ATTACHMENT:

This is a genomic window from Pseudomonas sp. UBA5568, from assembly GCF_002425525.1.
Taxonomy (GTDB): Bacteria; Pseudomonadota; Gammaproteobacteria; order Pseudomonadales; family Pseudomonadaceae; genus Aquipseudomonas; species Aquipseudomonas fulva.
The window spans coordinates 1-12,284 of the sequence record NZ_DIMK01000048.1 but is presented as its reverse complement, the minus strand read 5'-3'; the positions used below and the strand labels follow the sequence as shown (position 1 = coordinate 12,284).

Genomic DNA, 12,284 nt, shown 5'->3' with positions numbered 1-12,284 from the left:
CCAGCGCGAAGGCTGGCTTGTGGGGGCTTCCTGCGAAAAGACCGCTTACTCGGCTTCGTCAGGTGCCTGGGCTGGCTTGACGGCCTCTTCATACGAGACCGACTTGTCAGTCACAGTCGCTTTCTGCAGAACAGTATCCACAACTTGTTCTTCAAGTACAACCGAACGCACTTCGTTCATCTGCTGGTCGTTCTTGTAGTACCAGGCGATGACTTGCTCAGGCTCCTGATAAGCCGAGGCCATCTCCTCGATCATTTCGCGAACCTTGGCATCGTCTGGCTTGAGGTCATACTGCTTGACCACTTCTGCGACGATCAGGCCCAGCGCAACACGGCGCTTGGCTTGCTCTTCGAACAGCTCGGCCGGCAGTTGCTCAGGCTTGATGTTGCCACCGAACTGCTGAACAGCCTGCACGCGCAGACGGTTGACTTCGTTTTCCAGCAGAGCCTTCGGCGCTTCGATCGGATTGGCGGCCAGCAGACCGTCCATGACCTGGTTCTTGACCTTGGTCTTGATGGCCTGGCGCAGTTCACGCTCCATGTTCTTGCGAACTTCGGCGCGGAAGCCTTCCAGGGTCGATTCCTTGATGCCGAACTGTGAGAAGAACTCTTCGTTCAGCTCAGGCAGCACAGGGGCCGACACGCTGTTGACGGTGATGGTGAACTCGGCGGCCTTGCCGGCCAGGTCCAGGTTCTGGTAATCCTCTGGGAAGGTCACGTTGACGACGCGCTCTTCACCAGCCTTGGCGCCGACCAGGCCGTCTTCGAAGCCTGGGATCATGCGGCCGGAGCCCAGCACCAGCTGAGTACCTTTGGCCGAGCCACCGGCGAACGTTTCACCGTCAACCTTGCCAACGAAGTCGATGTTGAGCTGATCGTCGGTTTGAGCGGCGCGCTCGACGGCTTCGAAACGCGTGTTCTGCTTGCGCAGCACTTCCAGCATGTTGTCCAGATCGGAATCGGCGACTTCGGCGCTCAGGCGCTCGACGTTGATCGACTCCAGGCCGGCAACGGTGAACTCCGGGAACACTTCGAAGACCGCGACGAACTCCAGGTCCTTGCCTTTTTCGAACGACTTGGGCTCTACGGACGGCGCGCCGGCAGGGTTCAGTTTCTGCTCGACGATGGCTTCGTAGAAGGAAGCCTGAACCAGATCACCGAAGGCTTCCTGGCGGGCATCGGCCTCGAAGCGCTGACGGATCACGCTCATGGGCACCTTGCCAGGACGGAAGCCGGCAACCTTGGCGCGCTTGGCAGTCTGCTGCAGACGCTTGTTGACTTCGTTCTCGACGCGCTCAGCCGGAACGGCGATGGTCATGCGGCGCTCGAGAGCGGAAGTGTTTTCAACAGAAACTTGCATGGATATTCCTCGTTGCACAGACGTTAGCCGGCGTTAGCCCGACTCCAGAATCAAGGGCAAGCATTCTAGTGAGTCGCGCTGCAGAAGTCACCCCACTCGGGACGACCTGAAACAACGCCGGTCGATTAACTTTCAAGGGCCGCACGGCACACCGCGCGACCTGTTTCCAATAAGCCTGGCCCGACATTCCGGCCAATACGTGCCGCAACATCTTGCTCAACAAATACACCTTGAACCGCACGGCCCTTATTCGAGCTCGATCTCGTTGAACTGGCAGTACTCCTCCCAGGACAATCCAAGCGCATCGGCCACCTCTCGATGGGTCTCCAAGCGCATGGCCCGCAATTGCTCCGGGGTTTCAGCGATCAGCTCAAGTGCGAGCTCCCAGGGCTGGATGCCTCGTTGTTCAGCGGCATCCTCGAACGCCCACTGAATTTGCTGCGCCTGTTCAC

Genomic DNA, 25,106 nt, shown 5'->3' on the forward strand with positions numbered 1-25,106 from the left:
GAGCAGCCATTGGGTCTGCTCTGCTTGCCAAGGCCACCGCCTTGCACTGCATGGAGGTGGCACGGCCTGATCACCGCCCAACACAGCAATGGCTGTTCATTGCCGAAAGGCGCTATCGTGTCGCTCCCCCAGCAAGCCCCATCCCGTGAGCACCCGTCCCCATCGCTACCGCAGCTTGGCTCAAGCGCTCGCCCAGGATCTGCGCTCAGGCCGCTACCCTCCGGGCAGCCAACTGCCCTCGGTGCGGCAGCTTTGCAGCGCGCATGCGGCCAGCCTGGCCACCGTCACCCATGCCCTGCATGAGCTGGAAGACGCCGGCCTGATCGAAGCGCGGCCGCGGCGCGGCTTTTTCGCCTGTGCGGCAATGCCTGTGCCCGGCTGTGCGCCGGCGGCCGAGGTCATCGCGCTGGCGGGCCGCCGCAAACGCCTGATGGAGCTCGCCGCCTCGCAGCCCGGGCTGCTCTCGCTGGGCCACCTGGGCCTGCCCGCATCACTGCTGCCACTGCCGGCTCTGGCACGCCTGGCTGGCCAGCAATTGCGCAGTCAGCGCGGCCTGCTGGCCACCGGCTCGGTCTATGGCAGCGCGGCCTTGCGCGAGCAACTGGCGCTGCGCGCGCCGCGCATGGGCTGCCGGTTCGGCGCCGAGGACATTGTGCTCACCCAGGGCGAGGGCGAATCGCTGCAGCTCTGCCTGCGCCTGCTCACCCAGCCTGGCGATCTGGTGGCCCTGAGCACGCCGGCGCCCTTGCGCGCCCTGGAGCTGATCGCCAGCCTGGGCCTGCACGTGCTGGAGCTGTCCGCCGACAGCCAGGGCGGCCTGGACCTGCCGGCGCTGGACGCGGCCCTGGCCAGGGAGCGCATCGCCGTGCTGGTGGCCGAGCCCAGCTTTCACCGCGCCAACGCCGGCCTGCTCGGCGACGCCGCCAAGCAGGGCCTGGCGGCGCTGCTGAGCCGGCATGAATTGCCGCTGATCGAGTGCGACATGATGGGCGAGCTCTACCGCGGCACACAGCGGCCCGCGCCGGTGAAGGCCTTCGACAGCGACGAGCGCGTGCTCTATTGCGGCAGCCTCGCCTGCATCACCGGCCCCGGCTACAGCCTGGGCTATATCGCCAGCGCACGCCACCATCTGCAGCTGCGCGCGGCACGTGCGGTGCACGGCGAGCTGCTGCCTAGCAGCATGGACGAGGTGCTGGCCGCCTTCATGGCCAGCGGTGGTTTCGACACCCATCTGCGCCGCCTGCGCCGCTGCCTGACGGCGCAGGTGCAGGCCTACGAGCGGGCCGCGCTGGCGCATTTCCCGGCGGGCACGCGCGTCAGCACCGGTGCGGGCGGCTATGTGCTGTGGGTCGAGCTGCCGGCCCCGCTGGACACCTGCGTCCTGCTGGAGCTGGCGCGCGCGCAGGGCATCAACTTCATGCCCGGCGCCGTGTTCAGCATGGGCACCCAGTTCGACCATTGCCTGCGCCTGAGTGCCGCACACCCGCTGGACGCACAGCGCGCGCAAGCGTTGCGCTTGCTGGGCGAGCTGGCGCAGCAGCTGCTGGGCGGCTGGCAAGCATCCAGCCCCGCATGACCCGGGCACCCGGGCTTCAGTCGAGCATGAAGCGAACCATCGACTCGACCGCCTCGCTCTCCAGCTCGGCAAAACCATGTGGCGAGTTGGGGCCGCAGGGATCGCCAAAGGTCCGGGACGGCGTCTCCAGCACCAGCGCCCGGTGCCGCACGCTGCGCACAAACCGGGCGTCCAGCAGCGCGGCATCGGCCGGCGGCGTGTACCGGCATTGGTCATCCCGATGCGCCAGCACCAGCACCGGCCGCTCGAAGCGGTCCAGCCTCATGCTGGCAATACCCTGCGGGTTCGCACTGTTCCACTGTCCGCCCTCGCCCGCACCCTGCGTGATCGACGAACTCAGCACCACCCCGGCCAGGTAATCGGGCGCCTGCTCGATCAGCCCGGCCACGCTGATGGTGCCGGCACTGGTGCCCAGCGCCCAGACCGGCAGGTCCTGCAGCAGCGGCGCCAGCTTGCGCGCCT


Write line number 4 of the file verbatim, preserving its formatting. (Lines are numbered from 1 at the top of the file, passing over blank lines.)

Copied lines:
Genomic DNA, 12,284 nt, shown 5'->3' with positions numbered 1-12,284 from the left: